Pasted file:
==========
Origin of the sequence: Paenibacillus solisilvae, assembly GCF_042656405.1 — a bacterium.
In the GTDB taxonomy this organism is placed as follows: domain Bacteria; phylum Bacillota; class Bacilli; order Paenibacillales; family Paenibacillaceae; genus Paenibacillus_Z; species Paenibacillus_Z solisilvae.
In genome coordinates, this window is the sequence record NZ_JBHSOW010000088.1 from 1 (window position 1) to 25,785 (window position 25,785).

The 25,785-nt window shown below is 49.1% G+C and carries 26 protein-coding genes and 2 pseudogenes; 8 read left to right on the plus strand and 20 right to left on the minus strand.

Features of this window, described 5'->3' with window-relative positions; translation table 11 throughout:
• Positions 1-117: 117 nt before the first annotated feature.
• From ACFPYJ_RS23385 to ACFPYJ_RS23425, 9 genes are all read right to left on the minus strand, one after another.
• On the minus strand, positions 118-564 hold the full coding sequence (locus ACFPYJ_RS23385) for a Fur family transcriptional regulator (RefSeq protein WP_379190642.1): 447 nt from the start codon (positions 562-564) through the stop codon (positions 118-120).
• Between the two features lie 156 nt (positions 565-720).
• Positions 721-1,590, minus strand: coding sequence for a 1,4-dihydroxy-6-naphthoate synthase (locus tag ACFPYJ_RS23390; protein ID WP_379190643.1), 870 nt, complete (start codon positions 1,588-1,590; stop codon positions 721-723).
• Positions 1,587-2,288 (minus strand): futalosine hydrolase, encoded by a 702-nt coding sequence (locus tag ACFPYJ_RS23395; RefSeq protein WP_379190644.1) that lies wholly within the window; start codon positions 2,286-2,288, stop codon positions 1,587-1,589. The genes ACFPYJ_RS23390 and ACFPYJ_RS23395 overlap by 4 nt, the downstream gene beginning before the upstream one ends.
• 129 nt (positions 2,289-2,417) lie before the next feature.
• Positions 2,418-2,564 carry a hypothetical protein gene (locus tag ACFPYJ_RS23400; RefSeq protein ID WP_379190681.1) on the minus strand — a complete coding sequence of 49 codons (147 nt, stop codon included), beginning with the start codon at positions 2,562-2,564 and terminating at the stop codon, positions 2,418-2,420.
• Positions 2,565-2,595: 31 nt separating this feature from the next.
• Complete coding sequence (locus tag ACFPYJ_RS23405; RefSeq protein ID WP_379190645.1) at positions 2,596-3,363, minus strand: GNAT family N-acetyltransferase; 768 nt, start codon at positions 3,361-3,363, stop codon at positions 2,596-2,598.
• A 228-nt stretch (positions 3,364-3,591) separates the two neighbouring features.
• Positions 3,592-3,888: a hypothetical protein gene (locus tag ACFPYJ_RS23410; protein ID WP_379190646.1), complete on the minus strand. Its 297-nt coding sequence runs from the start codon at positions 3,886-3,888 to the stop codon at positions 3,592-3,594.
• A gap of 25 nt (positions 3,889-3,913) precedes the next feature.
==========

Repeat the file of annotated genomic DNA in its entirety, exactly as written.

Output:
Origin of the sequence: Paenibacillus solisilvae, assembly GCF_042656405.1 — a bacterium.
In the GTDB taxonomy this organism is placed as follows: domain Bacteria; phylum Bacillota; class Bacilli; order Paenibacillales; family Paenibacillaceae; genus Paenibacillus_Z; species Paenibacillus_Z solisilvae.
In genome coordinates, this window is the sequence record NZ_JBHSOW010000088.1 from 1 (window position 1) to 25,785 (window position 25,785).

The 25,785-nt window shown below is 49.1% G+C and carries 26 protein-coding genes and 2 pseudogenes; 8 read left to right on the plus strand and 20 right to left on the minus strand.

Features of this window, described 5'->3' with window-relative positions; translation table 11 throughout:
• Positions 1-117: 117 nt before the first annotated feature.
• From ACFPYJ_RS23385 to ACFPYJ_RS23425, 9 genes are all read right to left on the minus strand, one after another.
• On the minus strand, positions 118-564 hold the full coding sequence (locus ACFPYJ_RS23385) for a Fur family transcriptional regulator (RefSeq protein WP_379190642.1): 447 nt from the start codon (positions 562-564) through the stop codon (positions 118-120).
• Between the two features lie 156 nt (positions 565-720).
• Positions 721-1,590, minus strand: coding sequence for a 1,4-dihydroxy-6-naphthoate synthase (locus tag ACFPYJ_RS23390; protein ID WP_379190643.1), 870 nt, complete (start codon positions 1,588-1,590; stop codon positions 721-723).
• Positions 1,587-2,288 (minus strand): futalosine hydrolase, encoded by a 702-nt coding sequence (locus tag ACFPYJ_RS23395; RefSeq protein WP_379190644.1) that lies wholly within the window; start codon positions 2,286-2,288, stop codon positions 1,587-1,589. The genes ACFPYJ_RS23390 and ACFPYJ_RS23395 overlap by 4 nt, the downstream gene beginning before the upstream one ends.
• 129 nt (positions 2,289-2,417) lie before the next feature.
• Positions 2,418-2,564 carry a hypothetical protein gene (locus tag ACFPYJ_RS23400; RefSeq protein ID WP_379190681.1) on the minus strand — a complete coding sequence of 49 codons (147 nt, stop codon included), beginning with the start codon at positions 2,562-2,564 and terminating at the stop codon, positions 2,418-2,420.
• Positions 2,565-2,595: 31 nt separating this feature from the next.
• Complete coding sequence (locus tag ACFPYJ_RS23405; RefSeq protein ID WP_379190645.1) at positions 2,596-3,363, minus strand: GNAT family N-acetyltransferase; 768 nt, start codon at positions 3,361-3,363, stop codon at positions 2,596-2,598.
• A 228-nt stretch (positions 3,364-3,591) separates the two neighbouring features.
• Positions 3,592-3,888: a hypothetical protein gene (locus tag ACFPYJ_RS23410; protein ID WP_379190646.1), complete on the minus strand. Its 297-nt coding sequence runs from the start codon at positions 3,886-3,888 to the stop codon at positions 3,592-3,594.
• A gap of 25 nt (positions 3,889-3,913) precedes the next feature.